Hungarian FM: "We have nothing to feel ashamed about"

Hungarian FM: "We have nothing to feel ashamed about"
By Sandor Zsiros
Share this articleComments
Share this articleClose Button

Hungary is ready to discuss issues, he says in euronews interview


Relations between Hungary and Ukraine deterioated after Ukraine approved an education law targeting minority languages, like Hungarian and Russian.

Hungary is now blocking Ukraine's NATO ambitions until Kiev changes course.

Tensions rise also because Hungary is giving passports to ethnic Hungarians living in Ukraine, challenging Ukraine law.

Euronews spoke to Hungarian Foreign Minister Péter Szijjártó in Brussels.

Sandor Zsiros, euronews: "When we talk about the dual citizenship in the Ukraine, actually its forbidden by the law in the Ukraine. And Hungary is still giving away passports. Is not it that you are supporting the people living there violating the law in Ukraine?"

Péter Szijjártó, Hungarian Foreign minister: "Its a misunderstanding. Ukrainian law does not forbid to own the passport of another country. So when we hand out the passports for those citizens of ours who are eligible for the Hungarian citizenship according to the Hungarian legistlation, than we do not commit anything agains the Ukrainian law.

Euronews: "The education law especially targets the Russian minority in the Ukraine. Di you coordinate with your Russian counterpart about how to proceed against Ukraine?"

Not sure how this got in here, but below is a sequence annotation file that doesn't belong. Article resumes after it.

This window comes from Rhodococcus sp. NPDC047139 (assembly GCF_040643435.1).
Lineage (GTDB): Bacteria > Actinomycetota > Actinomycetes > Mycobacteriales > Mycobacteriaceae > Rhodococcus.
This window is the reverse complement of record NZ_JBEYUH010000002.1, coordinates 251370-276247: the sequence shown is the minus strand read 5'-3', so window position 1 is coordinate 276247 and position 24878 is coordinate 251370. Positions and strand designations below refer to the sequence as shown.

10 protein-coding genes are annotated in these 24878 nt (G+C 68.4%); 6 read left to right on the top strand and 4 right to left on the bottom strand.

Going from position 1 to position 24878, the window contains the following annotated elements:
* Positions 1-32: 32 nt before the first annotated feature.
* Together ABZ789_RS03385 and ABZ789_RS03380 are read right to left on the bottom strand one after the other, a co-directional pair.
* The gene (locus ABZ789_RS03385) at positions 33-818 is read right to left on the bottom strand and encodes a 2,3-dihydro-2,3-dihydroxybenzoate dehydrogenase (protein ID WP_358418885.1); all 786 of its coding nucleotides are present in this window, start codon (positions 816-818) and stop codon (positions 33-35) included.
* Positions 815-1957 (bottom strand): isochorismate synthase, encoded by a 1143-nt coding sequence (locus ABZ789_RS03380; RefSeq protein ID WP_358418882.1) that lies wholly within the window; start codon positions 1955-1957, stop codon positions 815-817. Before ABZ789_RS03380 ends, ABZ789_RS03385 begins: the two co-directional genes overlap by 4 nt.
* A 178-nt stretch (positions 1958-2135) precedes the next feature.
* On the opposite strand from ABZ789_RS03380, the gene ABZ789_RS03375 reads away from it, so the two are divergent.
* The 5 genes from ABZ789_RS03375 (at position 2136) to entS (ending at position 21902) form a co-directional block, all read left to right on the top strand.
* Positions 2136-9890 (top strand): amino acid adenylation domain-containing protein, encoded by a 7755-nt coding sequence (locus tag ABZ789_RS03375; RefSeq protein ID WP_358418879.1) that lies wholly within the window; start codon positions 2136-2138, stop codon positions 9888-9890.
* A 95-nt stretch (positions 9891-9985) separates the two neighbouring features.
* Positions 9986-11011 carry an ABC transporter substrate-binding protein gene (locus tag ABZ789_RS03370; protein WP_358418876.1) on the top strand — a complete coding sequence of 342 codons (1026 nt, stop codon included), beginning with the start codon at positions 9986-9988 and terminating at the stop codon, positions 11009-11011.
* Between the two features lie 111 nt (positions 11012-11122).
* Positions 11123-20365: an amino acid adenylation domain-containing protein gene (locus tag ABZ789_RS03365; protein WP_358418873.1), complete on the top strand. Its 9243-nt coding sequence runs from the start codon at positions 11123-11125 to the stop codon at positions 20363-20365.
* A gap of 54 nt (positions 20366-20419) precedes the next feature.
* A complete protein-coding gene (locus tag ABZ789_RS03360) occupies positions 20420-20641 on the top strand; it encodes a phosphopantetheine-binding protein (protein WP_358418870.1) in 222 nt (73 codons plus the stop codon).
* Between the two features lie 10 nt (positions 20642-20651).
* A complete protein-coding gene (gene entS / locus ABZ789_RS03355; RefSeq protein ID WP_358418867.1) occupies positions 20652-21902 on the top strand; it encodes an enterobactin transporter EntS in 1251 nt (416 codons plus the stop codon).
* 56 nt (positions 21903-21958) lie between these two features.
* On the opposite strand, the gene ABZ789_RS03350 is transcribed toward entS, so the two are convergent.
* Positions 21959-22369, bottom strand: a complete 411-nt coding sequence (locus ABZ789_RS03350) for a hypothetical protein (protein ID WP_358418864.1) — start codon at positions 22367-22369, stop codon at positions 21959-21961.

Szijjártó: "We definitely did not coordinate, because I don't really care about the Russians in this regard. I care about the Hungarians and I don't really care about who is targeted by this law. I know it has a very bad impact on the Hungarian minority. The new law on education has a very bad impact on the Hungarian minority, the new law on education takes away the right of Hungarians to have an access on exclusive education on the mother tongue."

Euronews: "If some of the member states will request Hungary to change some details about the rule of law, is Hungary ready to change or will everything be as it is now?"

Szijjártó: "You know we have always been ready for any kinds of discussions because we have nothing to feel ashamed about. So when it comes to rule of law issues, we are happy to discuss everything and I am pretty sure that all of our rule of law regulations are in line with the rule of law expectations of the Europen Union. So we are ready for the discussion but, you know, the reason for the discussion, the reason for the decision which launches this discussion, is not the rule of law issue, it's the migration."

Journalist • Stefan Grobe

Share this articleComments

You might also like

MEPs approve new anti-money laundering rules – but what do they cover?

Turkish kebabs turn to Europe for protected status

Germany's Scholz urges Europe to do more for Ukraine as UK PM ups defence spending